Researchers all over the world have studied the herb fenugreek and its effect on milk supply in human and animal mothers. In some mothers, fenugreek increases milk supply, especially during the earlier stages of breastfeeding. Some lactation support drinks designed to boost the milk supply of breastfeeding moms include fenugreek as a key ingredient. There are also teas for nursing moms that contain fenugreek as a milk supply enhancer. 

Will lactation cookies help me produce more milk? 

Lactation cookies can be high in calories and contain lots of vitamins and minerals thanks to their nutritious ingredients like oatmeal, brewer’s yeast, and flaxseed. They may also contain herbs like fenugreek. They may be helpful, especially for moms who have trouble taking in enough calories to meet their needs. You can find numerous recipes for lactation cookies that are easy to make at home. 

Will a lactation consultant help me increase my milk supply? 

A lactation consultant can be a lifesaver. You may be worried that things aren’t going well, and just need someone with lots of experience to reassure you that everything is going fine. Or, your mother’s intuition may be telling you that something is off with your baby’s feeding routine. Lactation consultants have years of experience with breastfeeding moms, and they are certified o make sure they are qualified to help you and your nursing baby. When choosing a lactation consultant, look for the credentials “IBCLC” (International Board Certified Lactation Consultant) to be sure that you are getting a well-qualified lactation professional. Here are some clear signs that a lactation consultant is needed:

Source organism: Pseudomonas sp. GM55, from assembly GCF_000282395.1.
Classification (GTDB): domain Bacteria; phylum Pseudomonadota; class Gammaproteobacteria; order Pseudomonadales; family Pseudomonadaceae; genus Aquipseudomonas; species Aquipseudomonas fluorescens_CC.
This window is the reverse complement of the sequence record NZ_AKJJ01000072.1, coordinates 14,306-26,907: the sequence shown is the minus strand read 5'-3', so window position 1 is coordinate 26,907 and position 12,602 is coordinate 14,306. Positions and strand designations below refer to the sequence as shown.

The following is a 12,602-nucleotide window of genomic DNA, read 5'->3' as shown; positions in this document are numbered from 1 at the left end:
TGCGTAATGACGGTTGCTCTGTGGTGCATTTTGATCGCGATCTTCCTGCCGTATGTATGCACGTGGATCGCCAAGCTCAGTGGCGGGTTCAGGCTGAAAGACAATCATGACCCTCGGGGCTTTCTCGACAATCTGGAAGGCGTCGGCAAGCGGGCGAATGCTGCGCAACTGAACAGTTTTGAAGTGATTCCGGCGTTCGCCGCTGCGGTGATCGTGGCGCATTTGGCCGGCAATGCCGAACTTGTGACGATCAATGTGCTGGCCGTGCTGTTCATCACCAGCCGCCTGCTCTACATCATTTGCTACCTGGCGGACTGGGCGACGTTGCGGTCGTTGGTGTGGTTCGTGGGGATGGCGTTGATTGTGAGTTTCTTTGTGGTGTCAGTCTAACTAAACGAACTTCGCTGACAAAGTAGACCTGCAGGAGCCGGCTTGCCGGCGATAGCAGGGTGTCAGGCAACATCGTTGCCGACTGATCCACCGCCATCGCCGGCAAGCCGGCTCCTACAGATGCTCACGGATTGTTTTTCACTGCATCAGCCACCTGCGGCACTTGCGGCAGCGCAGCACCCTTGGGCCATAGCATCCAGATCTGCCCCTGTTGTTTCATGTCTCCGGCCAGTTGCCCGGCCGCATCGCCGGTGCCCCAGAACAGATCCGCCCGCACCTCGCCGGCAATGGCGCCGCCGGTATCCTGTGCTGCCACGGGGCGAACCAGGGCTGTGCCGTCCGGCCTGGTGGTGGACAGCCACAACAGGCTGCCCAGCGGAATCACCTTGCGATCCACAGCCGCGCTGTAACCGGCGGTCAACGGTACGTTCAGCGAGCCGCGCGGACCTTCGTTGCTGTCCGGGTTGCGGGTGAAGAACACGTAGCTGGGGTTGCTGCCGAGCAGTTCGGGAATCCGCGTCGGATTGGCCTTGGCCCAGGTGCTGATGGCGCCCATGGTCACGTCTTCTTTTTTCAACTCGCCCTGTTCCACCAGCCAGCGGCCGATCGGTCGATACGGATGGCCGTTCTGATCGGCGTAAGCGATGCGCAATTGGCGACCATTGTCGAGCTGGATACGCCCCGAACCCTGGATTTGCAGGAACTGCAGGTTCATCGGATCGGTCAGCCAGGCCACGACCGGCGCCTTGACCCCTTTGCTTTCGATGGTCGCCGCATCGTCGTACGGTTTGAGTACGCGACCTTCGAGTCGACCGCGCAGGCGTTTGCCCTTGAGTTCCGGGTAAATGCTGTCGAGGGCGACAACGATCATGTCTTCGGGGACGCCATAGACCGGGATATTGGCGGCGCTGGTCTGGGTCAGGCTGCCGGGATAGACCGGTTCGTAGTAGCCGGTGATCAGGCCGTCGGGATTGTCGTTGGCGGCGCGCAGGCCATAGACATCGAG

• After day 5 of life, your baby has less than six wet diapers or less than one bowel movement each day  
  • Your baby is not back up to his/her birth weight by 2 weeks old 
  • Your baby does not gain sufficient weight at his or her check-ups (generally at least ½ an ounce per day, ¾ to 1 oz per day is better) 
  • Your baby has trouble latching on or staying latched on to your breast 
  • Your baby does not seem satisfied after a feeding 

As always if you feel something is off with your baby, consult your health care provider. 

  • Your lactation consultant may help you increase your milk supply by recommending more frequent feedings or the use of a breast pump in between feedings, or she may recommend fortifying your breastmilk to give it extra calories. 

Take care of you, take care of your baby 

When you have a newborn, life is overwhelmingly busy, and you may feel like you’ll never get another moment to take care of yourself. Sleepless nights make for long days, and it can be hard to think about taking care of yourself as a priority — that’s normal, and it will sort itself out eventually. Your baby is depending on you for everything, so it’s up to you and the people who love you and your baby to make sure that your baby’s most important person — you — is well taken care of.  

About the Author 

Julie Cunningham is a Registered Dietitian Nutritionist, a Certified Diabetes Care and Education Specialist, and an International Board Certified Lactation Consultant. Julie makes her home North Carolina with her two sons.